As you know, I have been working on Learning Cree this semester. I wanted to learn more about the language that is unique to the land that we live on, and also develop an understanding of the resources available to learn Cree. In addition, I recognize the importance of preserving language, particularly, a language that is unique to Saskatchewan. Overall, one of my biggest takeaways from this learning experience was learning about learning online. I was able to connect with people on Twitter, use YouTube for learning, find appropriate online resources and Apps to augment my learning process. A detailed explanation can be found below.
To begin with, I downloaded some Apps to my phone. Apps helped me in my learning project because they were easily accessible from anywhere and I could practice vocabulary. If I had a few minutes I would just pop open the App and do some practice and/or reading.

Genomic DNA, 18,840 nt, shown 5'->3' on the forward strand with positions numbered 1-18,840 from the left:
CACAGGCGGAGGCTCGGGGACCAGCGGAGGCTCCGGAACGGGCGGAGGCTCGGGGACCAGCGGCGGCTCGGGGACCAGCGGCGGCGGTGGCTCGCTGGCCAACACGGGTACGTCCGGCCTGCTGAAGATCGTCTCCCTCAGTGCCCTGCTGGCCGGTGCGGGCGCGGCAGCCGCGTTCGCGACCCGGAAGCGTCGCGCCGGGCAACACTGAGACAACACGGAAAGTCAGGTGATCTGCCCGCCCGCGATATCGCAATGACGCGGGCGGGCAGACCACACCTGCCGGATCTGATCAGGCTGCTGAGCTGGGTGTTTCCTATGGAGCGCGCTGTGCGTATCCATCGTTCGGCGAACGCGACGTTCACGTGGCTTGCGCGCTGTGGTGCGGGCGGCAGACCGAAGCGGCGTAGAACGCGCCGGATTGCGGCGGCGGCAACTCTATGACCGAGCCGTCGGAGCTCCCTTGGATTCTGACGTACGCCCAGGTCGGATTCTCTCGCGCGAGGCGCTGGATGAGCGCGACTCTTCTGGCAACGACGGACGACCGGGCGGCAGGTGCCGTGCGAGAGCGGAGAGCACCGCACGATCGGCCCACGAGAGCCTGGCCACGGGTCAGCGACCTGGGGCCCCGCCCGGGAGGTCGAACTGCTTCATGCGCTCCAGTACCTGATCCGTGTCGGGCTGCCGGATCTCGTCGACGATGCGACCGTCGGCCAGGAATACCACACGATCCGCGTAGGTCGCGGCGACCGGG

I learned about the regional Cree dialects and about the Cree syllabics. I did online research at www.creeculture.ca and found the Online Cree Dictionary to familiarize myself with sounds and syllabics. I also put my Screencast skills to the test in this post and shared what I had learned from the Cree Dictionary. In addition, I explored Bill Cook’sQuizlet. This was the first time that I had used Quizlet so I am happy to have had the chance to explore this tool. I think it is a great tool to use with language acquisition in particular. I used the Quizlet to learn Cree introductions.